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Ackee, it’s a funny old fruit- literally. Looks like a weird alien when it’s getting ripe on a tree, tastes like scrambled egg when it’s in your pan.
I went to Jamaica at the start of the year; not actually the birth place of ackee but they’ve certainly made it their own. One of the most famous dishes from this glorious island, after jerk chicken, is ackee and salt fish. I could not get enough of it when I was out there! And no wonder it’s such a popular dish, ackee grows blooming everywhere. This was actually one of my favourite things about Jamaica, it’s so lush! The island really wants to feed you and it’s got great taste.
Ackee and salt fish is good any time of the day but, in my opinion, the best time to eat it is in the morning. It’s full of flavour but it’s not crazy spicy so it’s a good warm up dish for the day.
Here’s what you’ll need
A tin of ackee (I have yet to find it fresh in Bristol)
500 g salt fish
Quite a large knob of butter (about a tablespoon)
1 tomato – chopped
1 Onion – finely chopped
1 Scotch bonnet – finely chopped
Sweet peppers – chopped
A few sprigs of thyme – leaves stripped
Clove of garlic – finely chopped
First up you’ve got to soak your salt fish. Plonk it in some cold water and leave it for at least eight hours. changing the water every few hours. (Cheat: Klynton and I wanted ackee and salt fish again the day after we cooked it “properly” so we just soaked the salt fish for 20 minutes and then boiled it but changed the water a few times, was a bit more salty but we preferred it this way).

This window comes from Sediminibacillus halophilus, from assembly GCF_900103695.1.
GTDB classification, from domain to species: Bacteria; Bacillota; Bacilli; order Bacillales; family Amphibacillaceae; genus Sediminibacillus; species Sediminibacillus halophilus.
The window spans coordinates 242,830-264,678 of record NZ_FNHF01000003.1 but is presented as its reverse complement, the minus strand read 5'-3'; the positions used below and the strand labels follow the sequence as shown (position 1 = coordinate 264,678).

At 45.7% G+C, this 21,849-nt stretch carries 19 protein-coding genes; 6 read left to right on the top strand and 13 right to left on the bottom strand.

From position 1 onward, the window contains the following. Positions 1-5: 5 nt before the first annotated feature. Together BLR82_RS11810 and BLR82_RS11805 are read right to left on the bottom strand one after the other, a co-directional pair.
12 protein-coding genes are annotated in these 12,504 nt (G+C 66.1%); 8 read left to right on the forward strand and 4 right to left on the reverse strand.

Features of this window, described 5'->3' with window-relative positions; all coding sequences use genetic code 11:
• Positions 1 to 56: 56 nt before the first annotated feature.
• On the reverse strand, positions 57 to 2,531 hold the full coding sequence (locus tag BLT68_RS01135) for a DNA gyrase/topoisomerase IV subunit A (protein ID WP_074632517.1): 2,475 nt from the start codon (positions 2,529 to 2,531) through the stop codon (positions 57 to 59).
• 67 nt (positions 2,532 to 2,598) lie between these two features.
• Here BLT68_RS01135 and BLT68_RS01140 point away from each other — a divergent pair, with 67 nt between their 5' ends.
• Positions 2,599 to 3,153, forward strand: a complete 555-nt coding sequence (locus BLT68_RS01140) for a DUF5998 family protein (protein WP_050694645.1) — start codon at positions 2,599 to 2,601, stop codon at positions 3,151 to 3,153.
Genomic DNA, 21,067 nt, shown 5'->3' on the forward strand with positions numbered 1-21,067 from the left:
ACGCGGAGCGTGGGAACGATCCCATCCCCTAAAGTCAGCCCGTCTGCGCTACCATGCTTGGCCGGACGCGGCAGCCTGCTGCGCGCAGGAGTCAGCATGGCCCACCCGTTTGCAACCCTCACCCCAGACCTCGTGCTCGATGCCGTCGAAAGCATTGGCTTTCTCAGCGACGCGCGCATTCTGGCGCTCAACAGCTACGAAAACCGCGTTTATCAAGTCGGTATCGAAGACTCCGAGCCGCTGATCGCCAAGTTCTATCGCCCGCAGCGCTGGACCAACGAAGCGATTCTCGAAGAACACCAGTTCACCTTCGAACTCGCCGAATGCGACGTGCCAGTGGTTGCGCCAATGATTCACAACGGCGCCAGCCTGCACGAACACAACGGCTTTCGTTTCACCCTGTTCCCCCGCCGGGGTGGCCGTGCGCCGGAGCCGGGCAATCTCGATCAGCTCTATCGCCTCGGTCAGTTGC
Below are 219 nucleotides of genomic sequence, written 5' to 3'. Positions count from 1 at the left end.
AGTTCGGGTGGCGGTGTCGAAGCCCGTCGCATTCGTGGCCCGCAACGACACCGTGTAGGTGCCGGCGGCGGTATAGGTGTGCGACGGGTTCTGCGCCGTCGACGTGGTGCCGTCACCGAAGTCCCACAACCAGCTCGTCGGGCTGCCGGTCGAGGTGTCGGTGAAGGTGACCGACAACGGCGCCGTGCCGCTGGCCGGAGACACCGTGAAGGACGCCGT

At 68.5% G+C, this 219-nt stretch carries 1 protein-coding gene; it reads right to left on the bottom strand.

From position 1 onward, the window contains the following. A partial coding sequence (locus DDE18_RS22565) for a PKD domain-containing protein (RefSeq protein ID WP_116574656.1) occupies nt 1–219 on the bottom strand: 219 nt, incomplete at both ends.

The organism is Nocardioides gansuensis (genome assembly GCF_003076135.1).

Once your salt fish is soaked boil it in water for about 20 minutes, or until it’s tender and flakes easily. Remove from the water and flake it.
Next, melt the butter in a pan. Then fry your onions, garlic, sweet pepper, chilli and thyme leaves for about 3 minutes. Don’t do it to high, don’t let the onions brown (it changes their taste, you just want them to sweat and soften)
Add in your tomatoes and flaked salt fish and cook for about 1o minutes, again keep the heat nice and steady.
Now it’s time to add your glorious ackee. This fruit is soft as butter and it really wants to fall apart so, after you have drained them, very gently place them in to your pan and just fold the ackee into the mixture. I used a pan with a lid so I could just cover it and let the ackee heat through. Once that’s happened you are done!
Ackee and salt fish is a wet food and in Jamaica that means you eat it with a hard food. Klynton made boiled dumplings for us which is literally flour, water and salt rolled into thick discs and boiled for 20 minutes. Yummy yum yum.